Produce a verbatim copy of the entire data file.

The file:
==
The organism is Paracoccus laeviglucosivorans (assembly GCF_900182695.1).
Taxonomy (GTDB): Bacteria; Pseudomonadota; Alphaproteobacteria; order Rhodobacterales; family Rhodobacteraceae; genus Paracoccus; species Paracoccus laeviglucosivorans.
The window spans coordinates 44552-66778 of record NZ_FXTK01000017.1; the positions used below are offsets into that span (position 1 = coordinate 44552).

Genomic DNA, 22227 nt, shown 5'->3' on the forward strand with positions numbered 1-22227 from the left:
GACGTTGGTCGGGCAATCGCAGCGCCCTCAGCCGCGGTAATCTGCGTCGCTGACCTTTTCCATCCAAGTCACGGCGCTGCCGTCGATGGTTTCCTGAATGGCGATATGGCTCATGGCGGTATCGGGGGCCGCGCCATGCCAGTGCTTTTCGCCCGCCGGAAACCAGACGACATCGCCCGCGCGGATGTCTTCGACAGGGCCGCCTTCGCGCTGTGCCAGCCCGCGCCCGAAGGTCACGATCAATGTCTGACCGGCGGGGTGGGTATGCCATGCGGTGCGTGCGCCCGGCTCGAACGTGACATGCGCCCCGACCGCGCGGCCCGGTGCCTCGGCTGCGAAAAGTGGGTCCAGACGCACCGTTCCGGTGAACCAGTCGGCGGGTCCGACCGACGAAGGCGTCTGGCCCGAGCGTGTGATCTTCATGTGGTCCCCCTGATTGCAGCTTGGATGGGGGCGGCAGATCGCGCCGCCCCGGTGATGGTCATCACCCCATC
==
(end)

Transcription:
The organism is Paracoccus laeviglucosivorans (assembly GCF_900182695.1).
Taxonomy (GTDB): Bacteria; Pseudomonadota; Alphaproteobacteria; order Rhodobacterales; family Rhodobacteraceae; genus Paracoccus; species Paracoccus laeviglucosivorans.
The window spans coordinates 44552-66778 of record NZ_FXTK01000017.1; the positions used below are offsets into that span (position 1 = coordinate 44552).

Genomic DNA, 22227 nt, shown 5'->3' on the forward strand with positions numbered 1-22227 from the left:
GACGTTGGTCGGGCAATCGCAGCGCCCTCAGCCGCGGTAATCTGCGTCGCTGACCTTTTCCATCCAAGTCACGGCGCTGCCGTCGATGGTTTCCTGAATGGCGATATGGCTCATGGCGGTATCGGGGGCCGCGCCATGCCAGTGCTTTTCGCCCGCCGGAAACCAGACGACATCGCCCGCGCGGATGTCTTCGACAGGGCCGCCTTCGCGCTGTGCCAGCCCGCGCCCGAAGGTCACGATCAATGTCTGACCGGCGGGGTGGGTATGCCATGCGGTGCGTGCGCCCGGCTCGAACGTGACATGCGCCCCGACCGCGCGGCCCGGTGCCTCGGCTGCGAAAAGTGGGTCCAGACGCACCGTTCCGGTGAACCAGTCGGCGGGTCCGACCGACGAAGGCGTCTGGCCCGAGCGTGTGATCTTCATGTGGTCCCCCTGATTGCAGCTTGGATGGGGGCGGCAGATCGCGCCGCCCCGGTGATGGTCATCACCCCATC